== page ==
The Before Trilogy (Before Sunrise/Before Sunset/Before Midnight) is probably the most honest portrayal of love Hollywood has created. It’s the final film in this trilogy that truly caps this 18-year long story off. Richard Linklater’s writing is brilliant. What I love most about his writing is how real all of his conversations feel. Whether it’s Dazed and Confused and a couple high schoolers talking about getting high or a couple discussing whether to live in the US or Europe in this film, every conversation his characters have is one you feel like you’ve had before. Linklater, Ethan Hawke, and Julie Delpy all write for the Before movies. The decision to have the main actors contribute to their characters and the story is a genius choice. It’s their chemistry that also makes these movies feel so real. Before Midnight is an honest and harsh look at the hard parts of Love. Love is not always easy and smooth. This film shows that perfectly.
- Zodiac – 2007
Zodiac is a film that has seemed to get more love and respect the older it gets. David Fincher’s 2nd best film behind one to appear on part 2, Zodiac is an unsettling look at obsession and how it can affect everyone around you. This film sucks you in and you don’t realize it, even with its 162 minute runtime. The audience becomes so invested in the story that we begin seeing what Robert Graysmith (Jake Gyllenhaal) sees, even if all of the evidence doesn’t point to it. It works because we become highly invested in solving this mystery. So, by the end of the film when Robert is in the basement of the movie poster artist we begin to get freaked out, because we are just as paranoid as Robert now. We become frightened and begin thinking he’s in the house of the Zodiac and needs to get the hell out of there. The true story behind the Zodiac is curiously interesting, so naturally the movie is the same way. This allows Fincher to use his meticulous direction and bring the past back to life with disturbing accuracy. Careful when you watch this, you might get obsessed and try to solve the murders as well, and end up alone in a hotel room.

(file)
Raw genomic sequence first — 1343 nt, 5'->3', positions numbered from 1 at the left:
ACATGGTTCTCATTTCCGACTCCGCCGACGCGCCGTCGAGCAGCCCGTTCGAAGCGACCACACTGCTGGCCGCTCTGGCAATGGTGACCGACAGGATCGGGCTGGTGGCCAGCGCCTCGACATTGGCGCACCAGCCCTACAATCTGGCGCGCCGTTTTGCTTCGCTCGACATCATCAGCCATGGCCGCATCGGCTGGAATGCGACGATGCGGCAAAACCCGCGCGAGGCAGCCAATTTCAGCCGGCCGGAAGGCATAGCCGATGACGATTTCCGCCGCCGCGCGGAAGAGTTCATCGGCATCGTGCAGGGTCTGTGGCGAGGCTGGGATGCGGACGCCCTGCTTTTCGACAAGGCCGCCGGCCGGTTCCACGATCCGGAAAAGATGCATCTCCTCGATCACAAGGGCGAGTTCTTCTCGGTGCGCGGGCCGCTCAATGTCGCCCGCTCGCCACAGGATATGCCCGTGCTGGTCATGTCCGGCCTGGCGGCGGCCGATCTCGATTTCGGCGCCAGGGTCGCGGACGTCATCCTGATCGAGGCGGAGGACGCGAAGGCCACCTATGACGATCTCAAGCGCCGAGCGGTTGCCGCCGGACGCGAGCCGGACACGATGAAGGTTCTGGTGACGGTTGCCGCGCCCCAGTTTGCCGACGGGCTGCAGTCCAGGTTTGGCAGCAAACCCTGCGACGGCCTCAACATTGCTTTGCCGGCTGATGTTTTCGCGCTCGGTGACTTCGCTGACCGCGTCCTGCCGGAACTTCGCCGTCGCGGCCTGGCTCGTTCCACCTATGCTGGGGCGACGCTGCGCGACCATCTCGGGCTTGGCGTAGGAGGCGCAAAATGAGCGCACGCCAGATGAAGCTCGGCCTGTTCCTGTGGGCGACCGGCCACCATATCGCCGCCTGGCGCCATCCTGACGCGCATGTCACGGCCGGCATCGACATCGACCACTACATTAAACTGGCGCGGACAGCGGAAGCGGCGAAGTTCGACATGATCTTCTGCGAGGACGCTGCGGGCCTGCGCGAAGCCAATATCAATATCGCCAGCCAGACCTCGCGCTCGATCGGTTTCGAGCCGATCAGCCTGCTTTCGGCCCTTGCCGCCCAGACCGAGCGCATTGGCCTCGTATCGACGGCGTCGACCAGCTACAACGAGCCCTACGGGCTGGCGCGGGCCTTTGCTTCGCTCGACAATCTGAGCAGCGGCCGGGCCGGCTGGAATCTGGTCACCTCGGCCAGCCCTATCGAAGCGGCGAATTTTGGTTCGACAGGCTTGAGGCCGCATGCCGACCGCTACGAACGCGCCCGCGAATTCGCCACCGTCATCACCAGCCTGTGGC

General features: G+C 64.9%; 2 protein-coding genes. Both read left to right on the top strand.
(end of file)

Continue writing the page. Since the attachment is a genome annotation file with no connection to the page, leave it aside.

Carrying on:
That is, it for Part I of this list. Be sure to look out for Part 2 coming tomorrow!